In crossover genres I generally expect that the music will sound as if the elements from each parent genre were thrown in a blender to create a subgenre smoothie. Sometimes the flavour may tantalize and delight and other times it may induce projectile vomiting. Rather than partaking in a mashing of styles, Fall took the deconstructive approach and presented the qualities of progressive and death metal in a separate fashion.
Fall wasted no time in crushing their audience. Vicious growls ripped through the singer’s vocal chords and the guitars aimed for fast and dirty low blows. While these aspects added a great deal of brutality to the music, it was the percussion that brought it home. It felt as if the drummer was using my skull as a bass drum, which although might seem difficult to enjoy, was rather invigorating. There were plenty of moments where I felt the muscles in my neck loosen and had an irresistible desire to swing my head around like a flail.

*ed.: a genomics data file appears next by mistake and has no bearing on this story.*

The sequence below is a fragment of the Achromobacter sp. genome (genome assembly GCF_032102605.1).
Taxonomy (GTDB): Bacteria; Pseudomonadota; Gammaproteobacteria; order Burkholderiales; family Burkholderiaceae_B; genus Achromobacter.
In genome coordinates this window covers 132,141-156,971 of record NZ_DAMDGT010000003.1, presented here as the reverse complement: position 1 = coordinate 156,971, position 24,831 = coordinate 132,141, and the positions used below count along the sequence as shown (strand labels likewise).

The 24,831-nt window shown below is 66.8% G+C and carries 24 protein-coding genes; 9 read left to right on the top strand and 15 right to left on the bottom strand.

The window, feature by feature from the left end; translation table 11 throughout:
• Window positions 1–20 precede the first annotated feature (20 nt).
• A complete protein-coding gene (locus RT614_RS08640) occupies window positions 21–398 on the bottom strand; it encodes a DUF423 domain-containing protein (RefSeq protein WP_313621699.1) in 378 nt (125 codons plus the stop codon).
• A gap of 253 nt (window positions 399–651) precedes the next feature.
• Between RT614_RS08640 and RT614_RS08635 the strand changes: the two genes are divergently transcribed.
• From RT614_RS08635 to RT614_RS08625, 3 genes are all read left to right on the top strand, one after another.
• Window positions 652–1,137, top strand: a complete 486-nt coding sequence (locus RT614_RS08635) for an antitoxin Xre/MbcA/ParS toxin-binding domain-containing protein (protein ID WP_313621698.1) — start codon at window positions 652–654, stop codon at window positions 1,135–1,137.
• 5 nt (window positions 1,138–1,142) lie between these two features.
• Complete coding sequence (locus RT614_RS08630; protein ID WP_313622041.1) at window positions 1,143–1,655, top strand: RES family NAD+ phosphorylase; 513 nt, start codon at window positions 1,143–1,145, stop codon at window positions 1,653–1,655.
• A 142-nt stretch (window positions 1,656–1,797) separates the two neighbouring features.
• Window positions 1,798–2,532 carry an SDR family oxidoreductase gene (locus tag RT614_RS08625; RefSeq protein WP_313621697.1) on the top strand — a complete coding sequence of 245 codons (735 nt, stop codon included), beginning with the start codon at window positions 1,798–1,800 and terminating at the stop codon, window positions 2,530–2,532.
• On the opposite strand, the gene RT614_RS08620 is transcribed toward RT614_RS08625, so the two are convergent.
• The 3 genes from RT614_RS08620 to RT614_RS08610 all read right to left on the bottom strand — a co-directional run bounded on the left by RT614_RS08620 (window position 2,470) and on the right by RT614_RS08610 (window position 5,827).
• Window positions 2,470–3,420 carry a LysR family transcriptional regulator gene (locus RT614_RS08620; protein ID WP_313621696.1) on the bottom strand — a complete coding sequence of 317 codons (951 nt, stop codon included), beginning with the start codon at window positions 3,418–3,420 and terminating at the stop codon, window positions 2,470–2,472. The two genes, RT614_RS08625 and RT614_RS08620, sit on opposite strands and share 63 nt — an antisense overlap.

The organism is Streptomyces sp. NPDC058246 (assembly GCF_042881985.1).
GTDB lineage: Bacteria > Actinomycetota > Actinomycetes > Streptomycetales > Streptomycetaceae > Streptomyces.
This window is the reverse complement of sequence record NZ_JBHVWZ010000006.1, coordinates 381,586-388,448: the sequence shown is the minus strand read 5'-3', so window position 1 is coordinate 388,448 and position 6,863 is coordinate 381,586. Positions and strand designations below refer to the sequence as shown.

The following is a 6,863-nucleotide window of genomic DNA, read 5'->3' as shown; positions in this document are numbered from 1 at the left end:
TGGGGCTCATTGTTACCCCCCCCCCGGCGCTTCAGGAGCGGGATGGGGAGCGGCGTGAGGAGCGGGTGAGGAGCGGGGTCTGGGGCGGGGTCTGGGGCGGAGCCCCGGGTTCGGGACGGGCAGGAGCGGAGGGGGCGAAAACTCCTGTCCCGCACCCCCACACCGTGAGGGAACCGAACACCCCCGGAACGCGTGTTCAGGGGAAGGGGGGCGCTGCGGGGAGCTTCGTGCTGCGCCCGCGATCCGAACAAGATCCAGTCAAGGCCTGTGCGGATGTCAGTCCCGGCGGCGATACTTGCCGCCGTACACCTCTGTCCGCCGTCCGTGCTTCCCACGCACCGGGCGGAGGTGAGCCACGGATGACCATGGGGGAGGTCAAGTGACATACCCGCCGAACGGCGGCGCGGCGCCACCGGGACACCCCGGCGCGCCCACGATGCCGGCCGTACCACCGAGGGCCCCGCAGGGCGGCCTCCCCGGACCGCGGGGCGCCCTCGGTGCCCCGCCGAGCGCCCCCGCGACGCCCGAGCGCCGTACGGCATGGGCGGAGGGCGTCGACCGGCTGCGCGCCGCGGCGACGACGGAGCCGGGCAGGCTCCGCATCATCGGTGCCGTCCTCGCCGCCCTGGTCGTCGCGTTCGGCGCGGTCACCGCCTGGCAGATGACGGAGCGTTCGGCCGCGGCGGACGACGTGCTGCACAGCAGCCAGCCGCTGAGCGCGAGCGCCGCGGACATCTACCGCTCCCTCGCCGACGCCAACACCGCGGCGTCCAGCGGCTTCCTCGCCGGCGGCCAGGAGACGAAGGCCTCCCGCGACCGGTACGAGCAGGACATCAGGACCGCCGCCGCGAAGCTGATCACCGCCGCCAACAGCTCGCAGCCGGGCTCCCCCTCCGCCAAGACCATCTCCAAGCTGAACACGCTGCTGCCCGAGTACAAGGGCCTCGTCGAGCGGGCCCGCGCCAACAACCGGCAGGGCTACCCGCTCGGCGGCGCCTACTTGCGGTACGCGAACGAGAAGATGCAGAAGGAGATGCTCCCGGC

While Fall nailed the heavy elements of their music, in mid-headbang I couldn’t help but wonder what happened to the progressive side. Then, the music broke. The vocals washed up from growls and became clean with occasional female vocals mixed in. Also, the guitars elevated themselves from the furious trudge into more complex passages that changed the tone substantially. While change is welcome, the growls were much stronger than the clean vocals, however the guitar work added a new layer to the sound that made the performance dynamic. The additions gave the music a structure that resembled Opeth circa My Arms, Your Hearse, but still maintained originality.
In The Insatiable Weakness, Fall bring forward a solid effort on a crossover genre. By keeping the elements of progressive metal and death metal separate, they keep the performance fresh and entertaining. While the heavy aspects outshine the progressive oddities, the contrast adds variety that only spices up the music. For those who enjoy the brutal and the melodic, this one is for you.